Drawing by Alex Augustin of a hooded sweatshirt in front of a colourful city landscape. Books are lying on top of the corners of the drawing.
Drawing by Alex Augustin of a hooded sweatshirt in front of a colourful city landscape. Books are lying on top of the corners of the drawing.

I’ve been thinking about the need for somatics to address the safety and belonging needs of the mandem and to cultivate new generative practices. 

As systemic abandonment, neglect, abuse and the murder of people of the global majority continue to run rampant, we need movements that understand what systems of racial oppression cause us to embody. Knowing that, I’ve been reflecting on how my positionality and social conditioning as a Black working-class man affects my healing in different contexts – and the accessibility of earnest connection to social justice work, community and the self for Black men and masculine people.

The ends is the only place I’ve ever felt any sense of belonging, but it is also the site of terrible traumatic, dangerous memories for me. These experiences are still living in my body. To this day, if I walk past some police patrolling, or if I have forgotten my method of payment in a hostile establishment, or if I’m in the ends and there are lots of young men gathered together at the back of the bus, there’s a trauma response in my body from all of the times that these experiences have meant immediate danger for me. I often freeze or dissociate in the moment and have to remind myself that I’m safe. 

The combined, repeated stress injuries of racism, deprivation and interpersonal violence in my past, present and (likely near) future have been barriers to my somatic practice. The journey of reconnecting with my body has been difficult, and it feels like I’ve had to constantly retread the same ground of reminding my nervous system that it’s in a safe place and there’s no immediate threat to respond to. 

As I’ve slowly felt through the concepts, my discomfort, disconnection and misunderstanding of somatics in connection with racial justice have gradually fallen away. Self-knowing has helped – checking in, getting to know what my body needs, connecting with the non Eurocentric lineage of these practices, and doing them in community. Somatics offers an opportunity to expand our embodied movement, allowing more of us to give each other permission to thrive, feel free and take up space with our bodies. It also allows us to be better allies and support systems for the movement as a whole through nurturing accountability, self awareness and collaboration.

To quote Farzana Khan: “Oppression steals away our capacity to be living… to access joy, love, and connection. We arrived at somatics as a political strategy to offer each other life.” Somatics is a political strategy – for movements, for the ends, for all the people dem. 

We need resilience and replenishment of our capacity. Capacity can mean having more options and coping skills, having a wider bandwidth, having enough energy to keep trying, and being able to access that ineffable internal quality that motivates us. It takes some honesty and moving past discomfort with fallibility.  

The mandem have been exposed to the harm of hyper policing/surveillance, symbolic violence, material deprivation, dehumanisation and interpersonal violence, and it’s in our bodies. Ron Dodzro talks about the trauma experienced by young, Black men due to witnessing or being directly involved in violent activity and suggests many are walking around with unaddressed PTSD. We are being battered by the conditions, made to feel unworthy or unsafe within our bodies. Stuck, insecure and unsure of what choice to make. Violence is believed to be in the very nature of (particularly racialised) masculine existence – and it’s not because our nervous systems are any less vulnerable to it. A lot of us are very fearful of of the various violent ways we’re policed and socially stigmatised, of each other, and of navigating the exigencies of financial insecurity. That dysregulation can certainly turn into all sorts of unhealthy behaviours and outcomes.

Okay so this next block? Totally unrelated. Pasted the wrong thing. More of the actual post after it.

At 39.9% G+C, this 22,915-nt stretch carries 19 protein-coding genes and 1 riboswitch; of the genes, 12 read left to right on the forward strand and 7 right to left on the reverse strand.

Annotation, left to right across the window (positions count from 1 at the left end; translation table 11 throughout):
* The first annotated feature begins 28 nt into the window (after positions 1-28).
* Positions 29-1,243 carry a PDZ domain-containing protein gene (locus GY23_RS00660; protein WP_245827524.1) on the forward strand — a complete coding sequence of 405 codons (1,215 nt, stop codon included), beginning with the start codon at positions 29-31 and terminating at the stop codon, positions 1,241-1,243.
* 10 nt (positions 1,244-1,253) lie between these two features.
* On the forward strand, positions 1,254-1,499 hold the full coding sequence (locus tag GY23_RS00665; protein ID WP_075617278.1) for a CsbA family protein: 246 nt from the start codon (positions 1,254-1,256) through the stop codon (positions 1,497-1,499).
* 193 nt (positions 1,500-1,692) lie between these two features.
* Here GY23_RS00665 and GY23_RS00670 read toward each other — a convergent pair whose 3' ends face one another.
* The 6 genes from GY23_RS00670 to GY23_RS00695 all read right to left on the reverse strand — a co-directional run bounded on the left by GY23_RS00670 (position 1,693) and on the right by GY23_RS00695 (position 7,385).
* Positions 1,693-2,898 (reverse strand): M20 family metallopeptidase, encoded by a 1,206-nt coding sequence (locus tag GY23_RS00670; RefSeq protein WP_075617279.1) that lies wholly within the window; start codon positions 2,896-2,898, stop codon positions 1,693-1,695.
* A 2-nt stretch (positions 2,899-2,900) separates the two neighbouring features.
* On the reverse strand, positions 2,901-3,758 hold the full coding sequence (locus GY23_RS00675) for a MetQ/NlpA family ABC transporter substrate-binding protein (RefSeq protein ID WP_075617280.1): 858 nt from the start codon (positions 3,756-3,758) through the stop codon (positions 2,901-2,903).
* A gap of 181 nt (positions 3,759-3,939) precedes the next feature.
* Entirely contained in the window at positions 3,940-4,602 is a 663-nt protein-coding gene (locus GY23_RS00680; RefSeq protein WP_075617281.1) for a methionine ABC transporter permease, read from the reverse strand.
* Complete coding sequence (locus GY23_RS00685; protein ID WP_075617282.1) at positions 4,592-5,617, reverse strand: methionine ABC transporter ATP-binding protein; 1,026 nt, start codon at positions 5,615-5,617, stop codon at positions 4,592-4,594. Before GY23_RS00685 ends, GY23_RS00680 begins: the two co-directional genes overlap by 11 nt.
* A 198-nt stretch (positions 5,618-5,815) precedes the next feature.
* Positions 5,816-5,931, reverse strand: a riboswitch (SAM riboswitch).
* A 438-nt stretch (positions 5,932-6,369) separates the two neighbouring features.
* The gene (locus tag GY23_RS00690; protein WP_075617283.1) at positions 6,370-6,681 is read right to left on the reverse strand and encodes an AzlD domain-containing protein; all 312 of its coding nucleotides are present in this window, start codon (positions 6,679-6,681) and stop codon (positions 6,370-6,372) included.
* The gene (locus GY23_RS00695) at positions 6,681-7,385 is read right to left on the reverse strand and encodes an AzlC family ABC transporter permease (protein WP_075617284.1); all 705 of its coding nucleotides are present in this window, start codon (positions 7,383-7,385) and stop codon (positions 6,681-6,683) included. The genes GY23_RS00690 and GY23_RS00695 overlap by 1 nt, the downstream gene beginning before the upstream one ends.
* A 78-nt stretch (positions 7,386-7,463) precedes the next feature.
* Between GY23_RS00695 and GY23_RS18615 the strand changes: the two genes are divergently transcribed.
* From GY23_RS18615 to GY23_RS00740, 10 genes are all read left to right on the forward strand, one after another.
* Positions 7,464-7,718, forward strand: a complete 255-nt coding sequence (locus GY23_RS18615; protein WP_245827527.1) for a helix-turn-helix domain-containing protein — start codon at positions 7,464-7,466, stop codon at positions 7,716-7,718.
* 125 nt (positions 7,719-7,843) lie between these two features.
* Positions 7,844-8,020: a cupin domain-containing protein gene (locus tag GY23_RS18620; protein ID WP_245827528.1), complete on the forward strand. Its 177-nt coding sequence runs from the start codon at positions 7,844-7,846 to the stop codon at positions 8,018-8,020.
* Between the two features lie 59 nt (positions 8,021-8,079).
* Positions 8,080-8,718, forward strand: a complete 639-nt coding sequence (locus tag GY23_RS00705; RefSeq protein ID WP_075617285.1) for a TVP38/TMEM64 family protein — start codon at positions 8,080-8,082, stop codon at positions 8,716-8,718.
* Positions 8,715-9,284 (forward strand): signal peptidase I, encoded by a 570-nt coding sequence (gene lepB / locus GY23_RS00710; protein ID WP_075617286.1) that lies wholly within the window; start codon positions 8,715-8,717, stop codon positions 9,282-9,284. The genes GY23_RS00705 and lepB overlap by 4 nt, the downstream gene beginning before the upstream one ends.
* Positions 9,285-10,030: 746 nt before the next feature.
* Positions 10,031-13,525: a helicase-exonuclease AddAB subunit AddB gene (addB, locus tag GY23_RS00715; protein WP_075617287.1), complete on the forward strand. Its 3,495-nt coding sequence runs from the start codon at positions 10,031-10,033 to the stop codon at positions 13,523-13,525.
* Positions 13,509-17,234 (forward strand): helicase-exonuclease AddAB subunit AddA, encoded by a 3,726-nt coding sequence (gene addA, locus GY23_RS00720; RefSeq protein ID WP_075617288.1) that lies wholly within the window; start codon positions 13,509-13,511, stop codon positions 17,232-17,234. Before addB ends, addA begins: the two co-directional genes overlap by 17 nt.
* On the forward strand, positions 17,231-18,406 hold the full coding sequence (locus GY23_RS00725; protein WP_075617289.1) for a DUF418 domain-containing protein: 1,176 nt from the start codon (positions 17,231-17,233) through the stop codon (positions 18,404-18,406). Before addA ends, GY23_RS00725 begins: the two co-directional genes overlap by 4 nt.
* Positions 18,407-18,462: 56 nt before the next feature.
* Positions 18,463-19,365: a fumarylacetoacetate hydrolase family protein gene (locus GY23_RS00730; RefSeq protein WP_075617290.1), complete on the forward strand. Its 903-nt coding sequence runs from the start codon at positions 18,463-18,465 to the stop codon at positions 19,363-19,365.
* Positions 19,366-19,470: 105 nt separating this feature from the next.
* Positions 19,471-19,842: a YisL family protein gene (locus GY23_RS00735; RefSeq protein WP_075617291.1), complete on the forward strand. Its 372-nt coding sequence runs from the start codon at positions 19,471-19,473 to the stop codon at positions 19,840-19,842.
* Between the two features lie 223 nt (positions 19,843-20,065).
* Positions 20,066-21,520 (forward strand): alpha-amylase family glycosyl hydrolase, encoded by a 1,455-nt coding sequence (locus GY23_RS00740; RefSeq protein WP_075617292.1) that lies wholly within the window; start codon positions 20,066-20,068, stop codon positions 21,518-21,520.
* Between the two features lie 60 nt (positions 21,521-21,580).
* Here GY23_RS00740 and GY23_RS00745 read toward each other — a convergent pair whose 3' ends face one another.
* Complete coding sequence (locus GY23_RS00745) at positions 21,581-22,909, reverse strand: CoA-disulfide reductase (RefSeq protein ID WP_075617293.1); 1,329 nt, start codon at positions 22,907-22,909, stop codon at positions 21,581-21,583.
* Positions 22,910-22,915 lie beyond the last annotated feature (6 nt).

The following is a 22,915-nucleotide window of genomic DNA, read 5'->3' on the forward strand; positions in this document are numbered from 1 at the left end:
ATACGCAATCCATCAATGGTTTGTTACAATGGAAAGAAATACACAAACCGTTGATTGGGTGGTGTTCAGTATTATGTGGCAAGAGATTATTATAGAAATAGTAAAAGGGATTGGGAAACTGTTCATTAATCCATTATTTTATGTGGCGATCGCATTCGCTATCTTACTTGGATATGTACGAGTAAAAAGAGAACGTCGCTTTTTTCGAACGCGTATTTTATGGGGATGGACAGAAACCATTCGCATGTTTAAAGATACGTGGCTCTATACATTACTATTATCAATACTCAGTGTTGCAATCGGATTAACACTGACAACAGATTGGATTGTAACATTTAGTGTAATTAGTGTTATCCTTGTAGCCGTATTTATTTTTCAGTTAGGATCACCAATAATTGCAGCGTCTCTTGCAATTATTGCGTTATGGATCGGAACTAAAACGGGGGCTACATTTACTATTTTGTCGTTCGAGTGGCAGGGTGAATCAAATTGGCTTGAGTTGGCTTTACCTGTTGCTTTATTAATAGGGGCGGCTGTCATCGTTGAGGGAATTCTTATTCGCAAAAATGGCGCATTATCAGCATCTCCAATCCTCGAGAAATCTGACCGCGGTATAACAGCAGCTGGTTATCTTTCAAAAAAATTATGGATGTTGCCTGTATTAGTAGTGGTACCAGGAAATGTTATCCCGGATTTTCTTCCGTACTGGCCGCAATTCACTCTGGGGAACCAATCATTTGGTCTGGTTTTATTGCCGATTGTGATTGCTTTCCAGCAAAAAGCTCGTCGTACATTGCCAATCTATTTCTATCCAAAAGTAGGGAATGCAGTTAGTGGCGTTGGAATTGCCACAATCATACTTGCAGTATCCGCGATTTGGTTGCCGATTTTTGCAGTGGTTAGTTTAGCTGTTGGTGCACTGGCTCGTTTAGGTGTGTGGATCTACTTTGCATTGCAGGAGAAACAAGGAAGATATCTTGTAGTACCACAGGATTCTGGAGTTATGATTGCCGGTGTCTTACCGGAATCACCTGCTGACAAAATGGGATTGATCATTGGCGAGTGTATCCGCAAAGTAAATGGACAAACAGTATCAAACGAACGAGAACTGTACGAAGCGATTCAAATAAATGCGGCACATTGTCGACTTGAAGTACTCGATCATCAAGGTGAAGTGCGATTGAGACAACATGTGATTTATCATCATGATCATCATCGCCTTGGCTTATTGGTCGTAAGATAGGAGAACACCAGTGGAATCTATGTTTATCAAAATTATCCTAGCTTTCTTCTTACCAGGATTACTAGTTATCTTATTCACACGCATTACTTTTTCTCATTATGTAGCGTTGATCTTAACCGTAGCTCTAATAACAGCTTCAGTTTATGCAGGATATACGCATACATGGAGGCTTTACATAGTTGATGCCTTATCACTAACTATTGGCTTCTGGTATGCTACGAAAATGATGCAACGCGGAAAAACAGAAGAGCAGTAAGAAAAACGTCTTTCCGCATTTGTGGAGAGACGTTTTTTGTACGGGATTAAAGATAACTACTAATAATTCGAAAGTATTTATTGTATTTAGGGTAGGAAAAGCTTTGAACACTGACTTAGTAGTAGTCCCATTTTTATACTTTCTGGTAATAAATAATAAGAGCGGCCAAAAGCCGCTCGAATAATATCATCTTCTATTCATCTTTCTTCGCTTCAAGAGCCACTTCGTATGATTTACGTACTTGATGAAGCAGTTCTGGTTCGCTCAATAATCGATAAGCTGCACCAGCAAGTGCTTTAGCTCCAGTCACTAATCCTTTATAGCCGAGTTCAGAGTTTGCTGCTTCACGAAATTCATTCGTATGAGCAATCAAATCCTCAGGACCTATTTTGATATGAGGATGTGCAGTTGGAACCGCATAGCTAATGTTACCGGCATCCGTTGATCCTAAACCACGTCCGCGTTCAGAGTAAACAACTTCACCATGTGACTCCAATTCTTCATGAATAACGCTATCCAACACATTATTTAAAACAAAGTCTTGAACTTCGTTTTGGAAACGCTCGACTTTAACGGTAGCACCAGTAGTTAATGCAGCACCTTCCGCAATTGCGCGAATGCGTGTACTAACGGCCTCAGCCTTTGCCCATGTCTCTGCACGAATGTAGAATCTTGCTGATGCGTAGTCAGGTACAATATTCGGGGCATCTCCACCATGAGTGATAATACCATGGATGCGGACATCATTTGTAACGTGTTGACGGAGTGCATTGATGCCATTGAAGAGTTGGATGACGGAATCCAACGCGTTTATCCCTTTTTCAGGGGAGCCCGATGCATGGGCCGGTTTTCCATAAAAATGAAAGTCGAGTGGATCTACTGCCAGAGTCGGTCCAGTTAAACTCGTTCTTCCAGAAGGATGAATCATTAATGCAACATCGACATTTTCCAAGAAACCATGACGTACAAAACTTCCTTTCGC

The times when I feel most open to contributing to radical work is when I’ve been able to recover from this internal wearing down. Patriarchal dominant culture tells us that healing and care are frivolous, unimportant and for women to be concerned with, not us, rather than the important universal work of self knowing. In the context of violently racist institutions and unresponsive, stigmatising health systems, we need politicised somatics to do this work. 

Somatic work for me has been incredibly important to my ability to step up and be accountable and leaderful. It has given me space to imagine, give more energy to social justice work, get to a place of being able to move through difficulty and offer spaciousness to others. Yusef Bakkali tells us that, for the mandem, our experiences of social exclusion and pain can lead to us being ‘seduced by the possibilities offered by contemporary projects of the self’ rather than alternative choices. These are the direct effects of trauma and injustice that those of us working in social justice need to address. Given the context of trauma, in tandem with neglectful and unresponsive health systems, it’s clear that the path for the mandem to move into being able to make choices from a centred and accountable place is through doing somatic work. 

Join me on Wednesday 22nd February at 7pm GMT in conversation with Nkem Ndefo, Temi Mwale, Melz Owusu and Rebekah Delsol to talk more on The Power of Somatics for Racial Justice.

About the author

Alex Augustin (he/him) is Media and Communications Coordinator at Healing Justice London. He has been a communications professional for several years, with previous roles in non-profit and other sectors… Read more